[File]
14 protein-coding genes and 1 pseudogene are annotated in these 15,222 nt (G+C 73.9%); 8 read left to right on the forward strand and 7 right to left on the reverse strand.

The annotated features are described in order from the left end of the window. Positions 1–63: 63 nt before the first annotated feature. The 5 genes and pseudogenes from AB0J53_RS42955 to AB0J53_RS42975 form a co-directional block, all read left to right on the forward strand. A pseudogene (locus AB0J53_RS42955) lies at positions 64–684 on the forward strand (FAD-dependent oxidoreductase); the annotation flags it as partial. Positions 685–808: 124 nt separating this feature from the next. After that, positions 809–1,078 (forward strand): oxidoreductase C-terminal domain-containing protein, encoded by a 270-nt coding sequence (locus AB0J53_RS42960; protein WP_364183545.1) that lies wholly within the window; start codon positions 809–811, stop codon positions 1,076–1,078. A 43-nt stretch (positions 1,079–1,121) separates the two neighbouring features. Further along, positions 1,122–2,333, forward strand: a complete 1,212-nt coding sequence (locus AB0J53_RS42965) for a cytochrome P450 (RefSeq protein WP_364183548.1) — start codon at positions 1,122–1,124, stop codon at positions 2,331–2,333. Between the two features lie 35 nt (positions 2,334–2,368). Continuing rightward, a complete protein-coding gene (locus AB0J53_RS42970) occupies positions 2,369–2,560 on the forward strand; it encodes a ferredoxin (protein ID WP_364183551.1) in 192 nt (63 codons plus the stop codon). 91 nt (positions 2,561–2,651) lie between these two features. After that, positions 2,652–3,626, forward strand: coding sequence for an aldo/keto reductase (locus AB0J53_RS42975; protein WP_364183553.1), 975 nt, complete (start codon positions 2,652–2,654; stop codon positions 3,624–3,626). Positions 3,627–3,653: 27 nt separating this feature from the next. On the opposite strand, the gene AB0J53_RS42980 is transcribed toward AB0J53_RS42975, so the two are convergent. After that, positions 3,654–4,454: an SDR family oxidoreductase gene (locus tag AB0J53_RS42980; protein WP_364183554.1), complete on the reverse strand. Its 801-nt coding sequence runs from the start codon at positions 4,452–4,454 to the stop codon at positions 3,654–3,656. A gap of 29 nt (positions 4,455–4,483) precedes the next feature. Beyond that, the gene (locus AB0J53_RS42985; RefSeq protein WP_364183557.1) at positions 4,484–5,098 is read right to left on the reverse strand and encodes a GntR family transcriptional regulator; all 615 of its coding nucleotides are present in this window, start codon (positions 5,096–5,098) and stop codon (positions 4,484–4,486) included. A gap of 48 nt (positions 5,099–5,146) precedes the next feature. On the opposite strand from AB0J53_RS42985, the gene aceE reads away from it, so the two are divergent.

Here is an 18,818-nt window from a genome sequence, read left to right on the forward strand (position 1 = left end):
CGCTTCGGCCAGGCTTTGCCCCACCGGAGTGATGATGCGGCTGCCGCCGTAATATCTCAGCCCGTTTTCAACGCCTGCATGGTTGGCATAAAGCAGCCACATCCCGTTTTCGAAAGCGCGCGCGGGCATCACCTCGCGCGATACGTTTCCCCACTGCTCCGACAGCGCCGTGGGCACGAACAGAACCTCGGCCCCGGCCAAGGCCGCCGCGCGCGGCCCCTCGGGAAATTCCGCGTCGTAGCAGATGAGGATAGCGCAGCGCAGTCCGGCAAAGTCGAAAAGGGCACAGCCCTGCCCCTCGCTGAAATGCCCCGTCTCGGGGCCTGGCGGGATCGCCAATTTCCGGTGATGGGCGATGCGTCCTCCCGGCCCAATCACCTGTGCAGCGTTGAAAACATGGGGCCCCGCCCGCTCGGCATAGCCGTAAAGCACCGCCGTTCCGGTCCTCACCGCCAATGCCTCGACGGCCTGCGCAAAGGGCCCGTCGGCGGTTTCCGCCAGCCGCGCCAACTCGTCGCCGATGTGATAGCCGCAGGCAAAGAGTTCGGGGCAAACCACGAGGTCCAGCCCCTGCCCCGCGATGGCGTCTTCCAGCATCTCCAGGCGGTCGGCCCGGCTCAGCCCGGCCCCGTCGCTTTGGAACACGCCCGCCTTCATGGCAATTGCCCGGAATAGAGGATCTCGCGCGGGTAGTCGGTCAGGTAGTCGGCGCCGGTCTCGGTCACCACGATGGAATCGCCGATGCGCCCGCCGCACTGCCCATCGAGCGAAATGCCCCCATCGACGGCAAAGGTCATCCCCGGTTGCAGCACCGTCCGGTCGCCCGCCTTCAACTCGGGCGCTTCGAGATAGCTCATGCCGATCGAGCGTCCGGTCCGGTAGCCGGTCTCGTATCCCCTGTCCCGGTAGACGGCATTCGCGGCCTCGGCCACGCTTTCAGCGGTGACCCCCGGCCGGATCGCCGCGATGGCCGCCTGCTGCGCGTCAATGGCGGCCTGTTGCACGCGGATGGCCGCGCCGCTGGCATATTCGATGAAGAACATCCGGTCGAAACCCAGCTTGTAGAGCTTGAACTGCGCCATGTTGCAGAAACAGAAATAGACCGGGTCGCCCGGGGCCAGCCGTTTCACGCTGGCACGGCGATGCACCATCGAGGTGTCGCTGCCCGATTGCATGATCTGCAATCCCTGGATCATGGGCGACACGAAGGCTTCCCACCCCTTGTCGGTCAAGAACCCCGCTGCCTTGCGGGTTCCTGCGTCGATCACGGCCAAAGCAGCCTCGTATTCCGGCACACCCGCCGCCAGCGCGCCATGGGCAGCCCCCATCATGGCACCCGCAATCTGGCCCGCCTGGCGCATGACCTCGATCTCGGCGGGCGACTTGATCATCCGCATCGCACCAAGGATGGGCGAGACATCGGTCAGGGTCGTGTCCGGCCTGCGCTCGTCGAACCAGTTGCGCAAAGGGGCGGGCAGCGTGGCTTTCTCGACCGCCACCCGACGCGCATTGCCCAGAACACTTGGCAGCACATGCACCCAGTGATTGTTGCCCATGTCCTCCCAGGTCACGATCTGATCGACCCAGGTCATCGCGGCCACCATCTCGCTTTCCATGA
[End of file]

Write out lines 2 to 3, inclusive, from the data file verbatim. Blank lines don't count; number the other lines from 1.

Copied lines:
The annotated features are described in order from the left end of the window. Positions 1–63: 63 nt before the first annotated feature. The 5 genes and pseudogenes from AB0J53_RS42955 to AB0J53_RS42975 form a co-directional block, all read left to right on the forward strand. A pseudogene (locus AB0J53_RS42955) lies at positions 64–684 on the forward strand (FAD-dependent oxidoreductase); the annotation flags it as partial. Positions 685–808: 124 nt separating this feature from the next. After that, positions 809–1,078 (forward strand): oxidoreductase C-terminal domain-containing protein, encoded by a 270-nt coding sequence (locus AB0J53_RS42960; protein WP_364183545.1) that lies wholly within the window; start codon positions 809–811, stop codon positions 1,076–1,078. A 43-nt stretch (positions 1,079–1,121) separates the two neighbouring features. Further along, positions 1,122–2,333, forward strand: a complete 1,212-nt coding sequence (locus AB0J53_RS42965) for a cytochrome P450 (RefSeq protein WP_364183548.1) — start codon at positions 1,122–1,124, stop codon at positions 2,331–2,333. Between the two features lie 35 nt (positions 2,334–2,368). Continuing rightward, a complete protein-coding gene (locus AB0J53_RS42970) occupies positions 2,369–2,560 on the forward strand; it encodes a ferredoxin (protein ID WP_364183551.1) in 192 nt (63 codons plus the stop codon). 91 nt (positions 2,561–2,651) lie between these two features. After that, positions 2,652–3,626, forward strand: coding sequence for an aldo/keto reductase (locus AB0J53_RS42975; protein WP_364183553.1), 975 nt, complete (start codon positions 2,652–2,654; stop codon positions 3,624–3,626). Positions 3,627–3,653: 27 nt separating this feature from the next. On the opposite strand, the gene AB0J53_RS42980 is transcribed toward AB0J53_RS42975, so the two are convergent. After that, positions 3,654–4,454: an SDR family oxidoreductase gene (locus tag AB0J53_RS42980; protein WP_364183554.1), complete on the reverse strand. Its 801-nt coding sequence runs from the start codon at positions 4,452–4,454 to the stop codon at positions 3,654–3,656. A gap of 29 nt (positions 4,455–4,483) precedes the next feature. Beyond that, the gene (locus AB0J53_RS42985; RefSeq protein WP_364183557.1) at positions 4,484–5,098 is read right to left on the reverse strand and encodes a GntR family transcriptional regulator; all 615 of its coding nucleotides are present in this window, start codon (positions 5,096–5,098) and stop codon (positions 4,484–4,486) included. A gap of 48 nt (positions 5,099–5,146) precedes the next feature. On the opposite strand from AB0J53_RS42985, the gene aceE reads away from it, so the two are divergent.

Here is an 18,818-nt window from a genome sequence, read left to right on the forward strand (position 1 = left end):